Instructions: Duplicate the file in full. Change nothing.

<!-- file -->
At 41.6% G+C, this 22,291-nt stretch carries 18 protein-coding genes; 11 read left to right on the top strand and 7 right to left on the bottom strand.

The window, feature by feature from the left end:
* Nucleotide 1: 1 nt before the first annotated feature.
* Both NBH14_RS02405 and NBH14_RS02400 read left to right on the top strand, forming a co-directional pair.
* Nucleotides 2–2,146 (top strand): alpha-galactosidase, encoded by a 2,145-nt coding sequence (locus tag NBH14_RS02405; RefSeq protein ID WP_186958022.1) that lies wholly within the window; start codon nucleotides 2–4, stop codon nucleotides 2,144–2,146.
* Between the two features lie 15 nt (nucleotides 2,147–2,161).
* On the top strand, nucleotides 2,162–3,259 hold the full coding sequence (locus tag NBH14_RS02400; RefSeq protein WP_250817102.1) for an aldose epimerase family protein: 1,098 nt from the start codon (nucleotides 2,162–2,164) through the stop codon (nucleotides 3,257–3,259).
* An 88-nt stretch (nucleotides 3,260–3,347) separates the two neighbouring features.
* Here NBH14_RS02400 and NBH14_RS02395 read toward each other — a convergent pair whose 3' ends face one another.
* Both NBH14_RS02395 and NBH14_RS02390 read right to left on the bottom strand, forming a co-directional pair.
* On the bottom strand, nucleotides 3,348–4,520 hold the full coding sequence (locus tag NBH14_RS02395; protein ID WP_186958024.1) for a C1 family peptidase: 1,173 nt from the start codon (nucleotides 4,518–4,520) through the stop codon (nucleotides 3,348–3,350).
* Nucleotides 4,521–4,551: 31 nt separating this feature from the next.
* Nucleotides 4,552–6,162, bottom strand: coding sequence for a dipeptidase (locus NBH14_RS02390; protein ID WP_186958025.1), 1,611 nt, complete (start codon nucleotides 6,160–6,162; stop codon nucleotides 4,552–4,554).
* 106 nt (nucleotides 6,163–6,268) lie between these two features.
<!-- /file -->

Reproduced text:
At 41.6% G+C, this 22,291-nt stretch carries 18 protein-coding genes; 11 read left to right on the top strand and 7 right to left on the bottom strand.

The window, feature by feature from the left end:
* Nucleotide 1: 1 nt before the first annotated feature.
* Both NBH14_RS02405 and NBH14_RS02400 read left to right on the top strand, forming a co-directional pair.
* Nucleotides 2–2,146 (top strand): alpha-galactosidase, encoded by a 2,145-nt coding sequence (locus tag NBH14_RS02405; RefSeq protein ID WP_186958022.1) that lies wholly within the window; start codon nucleotides 2–4, stop codon nucleotides 2,144–2,146.
* Between the two features lie 15 nt (nucleotides 2,147–2,161).
* On the top strand, nucleotides 2,162–3,259 hold the full coding sequence (locus tag NBH14_RS02400; RefSeq protein WP_250817102.1) for an aldose epimerase family protein: 1,098 nt from the start codon (nucleotides 2,162–2,164) through the stop codon (nucleotides 3,257–3,259).
* An 88-nt stretch (nucleotides 3,260–3,347) separates the two neighbouring features.
* Here NBH14_RS02400 and NBH14_RS02395 read toward each other — a convergent pair whose 3' ends face one another.
* Both NBH14_RS02395 and NBH14_RS02390 read right to left on the bottom strand, forming a co-directional pair.
* On the bottom strand, nucleotides 3,348–4,520 hold the full coding sequence (locus tag NBH14_RS02395; protein ID WP_186958024.1) for a C1 family peptidase: 1,173 nt from the start codon (nucleotides 4,518–4,520) through the stop codon (nucleotides 3,348–3,350).
* Nucleotides 4,521–4,551: 31 nt separating this feature from the next.
* Nucleotides 4,552–6,162, bottom strand: coding sequence for a dipeptidase (locus NBH14_RS02390; protein ID WP_186958025.1), 1,611 nt, complete (start codon nucleotides 6,160–6,162; stop codon nucleotides 4,552–4,554).
* 106 nt (nucleotides 6,163–6,268) lie between these two features.